Garden Update - Hilltop

Here we are at the end of June & the theme remains the same….HOT and dry.  Our grass is in a sad, sad state:

Those patches of green...weeds (of course!)

I’ve started to water it – something that I don’t normally do, even during those brief periods in midsummer when it turns brown.  However, I learned my lesson on waiting too long to water a few years ago when we had a similar drought – the grass went from dormant to dead and weeds filled in the empty spots.  So, I’m lugging the hose around and doing what I can to get some moisture into the ground.

The garden as a whole is doing ok in the heat & I’m trying to keep up with the watering, but it’s been tough going.  The blackberries and raspberries have felt it the most.


Not only have I not watered them as much as I should have, but the fact that they are planted in a rows down a hill likely has them drying out much quicker than if they were planted in flat ground.


I doubt I’ll be getting any harvest from them this summer as all of the blossoms look dried out.  Both of the raspberry varieties that I'm growing (Heritage & Fall Gold) bear raspberries in the early summer & fall, so if I’m lucky, I may still get a few berries later in the season.

No blackberries this year....

I’ve been watering the bales daily but even that wasn’t enough for a couple of the squash – I had 2 casualties early on (the big empty gap where the nozzle is in the photo below) but things seem to be doing ok now.

Squash in new bales:
Seminole Pumpkin, Thai Rai Kaw Tok, Jing Orange, Chinese Miben,
Patisson Panache Jaune et Vert, Zao Feng, Romanesco Hybrid

The new bales are doing very well and they hold one of the best looking squash plants:

This Jing Orange winter squash is the
largest, healthiest looking of all the bale squash at the moment

Each bale contains 2 plants (other than those where one died), for a total of 16 plants in the bales.  Now before you call me crazy because you are one of the lucky ones where squash grows like a weed, I am not so privileged.  So I’m hedging my bets, growing a lot of plants and hoping that I get at least one or two squash from each plant….which I would consider a success, especially for winter squash.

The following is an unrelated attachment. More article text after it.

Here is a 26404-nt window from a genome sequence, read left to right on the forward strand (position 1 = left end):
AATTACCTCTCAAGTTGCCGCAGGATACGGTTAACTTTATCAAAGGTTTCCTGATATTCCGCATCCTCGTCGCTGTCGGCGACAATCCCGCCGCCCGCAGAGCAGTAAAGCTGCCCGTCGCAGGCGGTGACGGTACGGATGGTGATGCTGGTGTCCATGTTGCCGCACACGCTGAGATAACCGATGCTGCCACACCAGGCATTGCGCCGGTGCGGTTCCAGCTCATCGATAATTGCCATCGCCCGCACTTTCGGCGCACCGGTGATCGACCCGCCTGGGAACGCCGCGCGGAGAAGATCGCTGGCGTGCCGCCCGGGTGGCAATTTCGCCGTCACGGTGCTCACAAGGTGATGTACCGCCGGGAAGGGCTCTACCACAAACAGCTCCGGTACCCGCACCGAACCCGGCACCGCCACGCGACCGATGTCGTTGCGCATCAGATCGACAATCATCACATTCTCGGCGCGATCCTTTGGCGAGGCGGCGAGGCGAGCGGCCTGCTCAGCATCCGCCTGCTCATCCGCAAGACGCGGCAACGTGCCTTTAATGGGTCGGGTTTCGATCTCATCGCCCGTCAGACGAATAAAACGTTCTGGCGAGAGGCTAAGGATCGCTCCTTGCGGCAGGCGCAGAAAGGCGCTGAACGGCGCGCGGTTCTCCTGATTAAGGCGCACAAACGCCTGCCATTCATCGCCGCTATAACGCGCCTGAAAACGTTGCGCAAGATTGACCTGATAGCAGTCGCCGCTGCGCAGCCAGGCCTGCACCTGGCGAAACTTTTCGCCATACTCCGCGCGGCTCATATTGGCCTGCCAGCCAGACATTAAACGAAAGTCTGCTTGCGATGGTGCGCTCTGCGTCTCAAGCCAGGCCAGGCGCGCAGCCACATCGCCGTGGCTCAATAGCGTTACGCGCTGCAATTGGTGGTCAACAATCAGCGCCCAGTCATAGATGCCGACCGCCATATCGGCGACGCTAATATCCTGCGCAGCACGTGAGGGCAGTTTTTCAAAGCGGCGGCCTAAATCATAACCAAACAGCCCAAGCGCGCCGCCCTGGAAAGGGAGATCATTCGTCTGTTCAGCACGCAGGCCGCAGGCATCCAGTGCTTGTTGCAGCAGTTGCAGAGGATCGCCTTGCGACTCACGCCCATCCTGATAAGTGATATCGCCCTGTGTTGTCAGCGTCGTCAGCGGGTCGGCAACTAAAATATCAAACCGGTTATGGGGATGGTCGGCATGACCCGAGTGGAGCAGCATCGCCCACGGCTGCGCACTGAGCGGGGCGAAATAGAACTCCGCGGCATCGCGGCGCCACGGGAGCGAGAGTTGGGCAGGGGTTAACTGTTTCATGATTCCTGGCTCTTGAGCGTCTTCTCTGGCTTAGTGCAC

Squash in old bales:
Sweet Mama, Thai Rai Kaw Tok, Romanesco Hybrid,
Patisson Panache Jaune et Vert

Something different that I’m trying this year with the squash is spreading diatomaceous earth around the bottom of their stems (being careful not to get any on the flowers) in an effort to avoid squash vine borer issues.  Normally I net them from mid-June to around the end of July - I'm starting to get a bit paranoid, however, and may end up netting them anyhow.

I also have 2 butternut squash plants in the corn bed:

Dorinny Sweet Corn  & Walthum Butternut Squash

Those “weeds” you see in the corners are actually lemon balm & alyssum, which I’m hoping will draw in some pollinators.  Last week, I found myself thinking that the squash seemed much too small still...but then I took a look at what the butternut squash/corn bed looked like on June 20th, 2015 (it was a great butternut squash year) and they actually look better this year!

Squash/corn bed - June 20, 2015

Just another example of why it really pays to keep photographic records.

Behind the corn/squash bed is the carrot bed:

Carrot Bed:
Mokum, Amsterdam Maxi, Bolero, Yaya, Starburst Blend

The soil was somewhat dry in the above photo and the carrots are still tiny, so they are pretty hard to see - here's a close up taken after I watered:

Carrot Seedlings